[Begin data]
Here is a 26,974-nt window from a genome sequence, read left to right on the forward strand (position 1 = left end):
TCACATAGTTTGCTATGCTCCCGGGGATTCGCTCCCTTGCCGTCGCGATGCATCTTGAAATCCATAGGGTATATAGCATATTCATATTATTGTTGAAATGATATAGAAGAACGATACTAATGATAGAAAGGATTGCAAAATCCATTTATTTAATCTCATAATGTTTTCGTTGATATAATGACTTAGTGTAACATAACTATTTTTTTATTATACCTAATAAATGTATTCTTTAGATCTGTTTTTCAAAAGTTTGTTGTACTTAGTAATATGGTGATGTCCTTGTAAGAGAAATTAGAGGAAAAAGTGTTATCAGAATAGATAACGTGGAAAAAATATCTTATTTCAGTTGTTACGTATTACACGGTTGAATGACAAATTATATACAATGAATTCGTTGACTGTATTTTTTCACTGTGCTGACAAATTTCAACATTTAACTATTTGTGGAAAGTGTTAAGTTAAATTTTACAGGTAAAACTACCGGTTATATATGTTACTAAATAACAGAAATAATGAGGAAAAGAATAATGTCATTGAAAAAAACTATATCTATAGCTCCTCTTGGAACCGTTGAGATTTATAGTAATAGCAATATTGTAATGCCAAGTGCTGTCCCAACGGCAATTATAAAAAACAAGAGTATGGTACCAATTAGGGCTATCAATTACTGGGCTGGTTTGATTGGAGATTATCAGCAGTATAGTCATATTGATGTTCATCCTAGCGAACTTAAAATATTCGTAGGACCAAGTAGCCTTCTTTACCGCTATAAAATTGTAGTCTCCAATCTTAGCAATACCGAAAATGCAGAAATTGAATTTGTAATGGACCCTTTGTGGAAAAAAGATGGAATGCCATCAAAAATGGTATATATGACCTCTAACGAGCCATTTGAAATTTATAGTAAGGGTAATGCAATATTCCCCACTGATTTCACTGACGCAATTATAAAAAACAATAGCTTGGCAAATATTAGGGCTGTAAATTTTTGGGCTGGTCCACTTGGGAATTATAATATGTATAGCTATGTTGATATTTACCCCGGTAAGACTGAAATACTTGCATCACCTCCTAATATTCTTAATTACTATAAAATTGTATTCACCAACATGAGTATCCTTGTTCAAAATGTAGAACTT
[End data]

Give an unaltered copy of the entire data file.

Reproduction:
Here is a 26,974-nt window from a genome sequence, read left to right on the forward strand (position 1 = left end):
TCACATAGTTTGCTATGCTCCCGGGGATTCGCTCCCTTGCCGTCGCGATGCATCTTGAAATCCATAGGGTATATAGCATATTCATATTATTGTTGAAATGATATAGAAGAACGATACTAATGATAGAAAGGATTGCAAAATCCATTTATTTAATCTCATAATGTTTTCGTTGATATAATGACTTAGTGTAACATAACTATTTTTTTATTATACCTAATAAATGTATTCTTTAGATCTGTTTTTCAAAAGTTTGTTGTACTTAGTAATATGGTGATGTCCTTGTAAGAGAAATTAGAGGAAAAAGTGTTATCAGAATAGATAACGTGGAAAAAATATCTTATTTCAGTTGTTACGTATTACACGGTTGAATGACAAATTATATACAATGAATTCGTTGACTGTATTTTTTCACTGTGCTGACAAATTTCAACATTTAACTATTTGTGGAAAGTGTTAAGTTAAATTTTACAGGTAAAACTACCGGTTATATATGTTACTAAATAACAGAAATAATGAGGAAAAGAATAATGTCATTGAAAAAAACTATATCTATAGCTCCTCTTGGAACCGTTGAGATTTATAGTAATAGCAATATTGTAATGCCAAGTGCTGTCCCAACGGCAATTATAAAAAACAAGAGTATGGTACCAATTAGGGCTATCAATTACTGGGCTGGTTTGATTGGAGATTATCAGCAGTATAGTCATATTGATGTTCATCCTAGCGAACTTAAAATATTCGTAGGACCAAGTAGCCTTCTTTACCGCTATAAAATTGTAGTCTCCAATCTTAGCAATACCGAAAATGCAGAAATTGAATTTGTAATGGACCCTTTGTGGAAAAAAGATGGAATGCCATCAAAAATGGTATATATGACCTCTAACGAGCCATTTGAAATTTATAGTAAGGGTAATGCAATATTCCCCACTGATTTCACTGACGCAATTATAAAAAACAATAGCTTGGCAAATATTAGGGCTGTAAATTTTTGGGCTGGTCCACTTGGGAATTATAATATGTATAGCTATGTTGATATTTACCCCGGTAAGACTGAAATACTTGCATCACCTCCTAATATTCTTAATTACTATAAAATTGTATTCACCAACATGAGTATCCTTGTTCAAAATGTAGAACTT